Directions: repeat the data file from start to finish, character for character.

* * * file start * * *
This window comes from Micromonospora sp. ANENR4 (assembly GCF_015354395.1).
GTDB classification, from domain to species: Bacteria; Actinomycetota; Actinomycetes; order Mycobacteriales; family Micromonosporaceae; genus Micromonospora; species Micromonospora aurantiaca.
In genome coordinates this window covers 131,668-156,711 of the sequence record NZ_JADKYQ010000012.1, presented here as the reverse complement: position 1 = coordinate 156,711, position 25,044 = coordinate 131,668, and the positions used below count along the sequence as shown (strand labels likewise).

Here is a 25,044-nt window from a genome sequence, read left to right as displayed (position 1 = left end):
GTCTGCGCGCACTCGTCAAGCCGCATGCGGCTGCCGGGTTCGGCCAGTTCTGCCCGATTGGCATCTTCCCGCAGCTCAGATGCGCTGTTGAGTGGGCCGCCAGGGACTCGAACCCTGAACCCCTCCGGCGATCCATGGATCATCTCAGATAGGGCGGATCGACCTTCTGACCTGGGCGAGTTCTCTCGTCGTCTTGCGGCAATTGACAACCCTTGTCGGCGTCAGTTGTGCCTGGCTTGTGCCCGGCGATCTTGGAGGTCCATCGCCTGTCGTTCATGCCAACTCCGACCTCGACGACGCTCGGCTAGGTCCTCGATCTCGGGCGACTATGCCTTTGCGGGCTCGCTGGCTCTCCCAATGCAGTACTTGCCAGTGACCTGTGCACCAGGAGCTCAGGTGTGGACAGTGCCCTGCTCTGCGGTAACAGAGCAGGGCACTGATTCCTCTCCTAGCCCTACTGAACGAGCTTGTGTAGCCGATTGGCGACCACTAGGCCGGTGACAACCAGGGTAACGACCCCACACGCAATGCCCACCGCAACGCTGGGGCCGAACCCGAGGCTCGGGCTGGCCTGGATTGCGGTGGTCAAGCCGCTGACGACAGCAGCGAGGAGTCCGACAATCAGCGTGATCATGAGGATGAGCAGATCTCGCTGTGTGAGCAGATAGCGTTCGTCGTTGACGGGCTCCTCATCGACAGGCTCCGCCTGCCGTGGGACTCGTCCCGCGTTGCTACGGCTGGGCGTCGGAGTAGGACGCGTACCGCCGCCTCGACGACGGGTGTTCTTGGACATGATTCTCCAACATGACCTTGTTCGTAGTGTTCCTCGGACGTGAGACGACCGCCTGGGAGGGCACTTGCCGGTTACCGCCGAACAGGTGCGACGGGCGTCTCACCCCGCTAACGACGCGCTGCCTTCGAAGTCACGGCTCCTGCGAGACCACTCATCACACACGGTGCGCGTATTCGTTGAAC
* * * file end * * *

This window comes from Micromonospora sp. ANENR4 (assembly GCF_015354395.1).
GTDB classification, from domain to species: Bacteria; Actinomycetota; Actinomycetes; order Mycobacteriales; family Micromonosporaceae; genus Micromonospora; species Micromonospora aurantiaca.
In genome coordinates this window covers 131,668-156,711 of the sequence record NZ_JADKYQ010000012.1, presented here as the reverse complement: position 1 = coordinate 156,711, position 25,044 = coordinate 131,668, and the positions used below count along the sequence as shown (strand labels likewise).

Here is a 25,044-nt window from a genome sequence, read left to right as displayed (position 1 = left end):
GTCTGCGCGCACTCGTCAAGCCGCATGCGGCTGCCGGGTTCGGCCAGTTCTGCCCGATTGGCATCTTCCCGCAGCTCAGATGCGCTGTTGAGTGGGCCGCCAGGGACTCGAACCCTGAACCCCTCCGGCGATCCATGGATCATCTCAGATAGGGCGGATCGACCTTCTGACCTGGGCGAGTTCTCTCGTCGTCTTGCGGCAATTGACAACCCTTGTCGGCGTCAGTTGTGCCTGGCTTGTGCCCGGCGATCTTGGAGGTCCATCGCCTGTCGTTCATGCCAACTCCGACCTCGACGACGCTCGGCTAGGTCCTCGATCTCGGGCGACTATGCCTTTGCGGGCTCGCTGGCTCTCCCAATGCAGTACTTGCCAGTGACCTGTGCACCAGGAGCTCAGGTGTGGACAGTGCCCTGCTCTGCGGTAACAGAGCAGGGCACTGATTCCTCTCCTAGCCCTACTGAACGAGCTTGTGTAGCCGATTGGCGACCACTAGGCCGGTGACAACCAGGGTAACGACCCCACACGCAATGCCCACCGCAACGCTGGGGCCGAACCCGAGGCTCGGGCTGGCCTGGATTGCGGTGGTCAAGCCGCTGACGACAGCAGCGAGGAGTCCGACAATCAGCGTGATCATGAGGATGAGCAGATCTCGCTGTGTGAGCAGATAGCGTTCGTCGTTGACGGGCTCCTCATCGACAGGCTCCGCCTGCCGTGGGACTCGTCCCGCGTTGCTACGGCTGGGCGTCGGAGTAGGACGCGTACCGCCGCCTCGACGACGGGTGTTCTTGGACATGATTCTCCAACATGACCTTGTTCGTAGTGTTCCTCGGACGTGAGACGACCGCCTGGGAGGGCACTTGCCGGTTACCGCCGAACAGGTGCGACGGGCGTCTCACCCCGCTAACGACGCGCTGCCTTCGAAGTCACGGCTCCTGCGAGACCACTCATCACACACGGTGCGCGTATTCGTTGAAC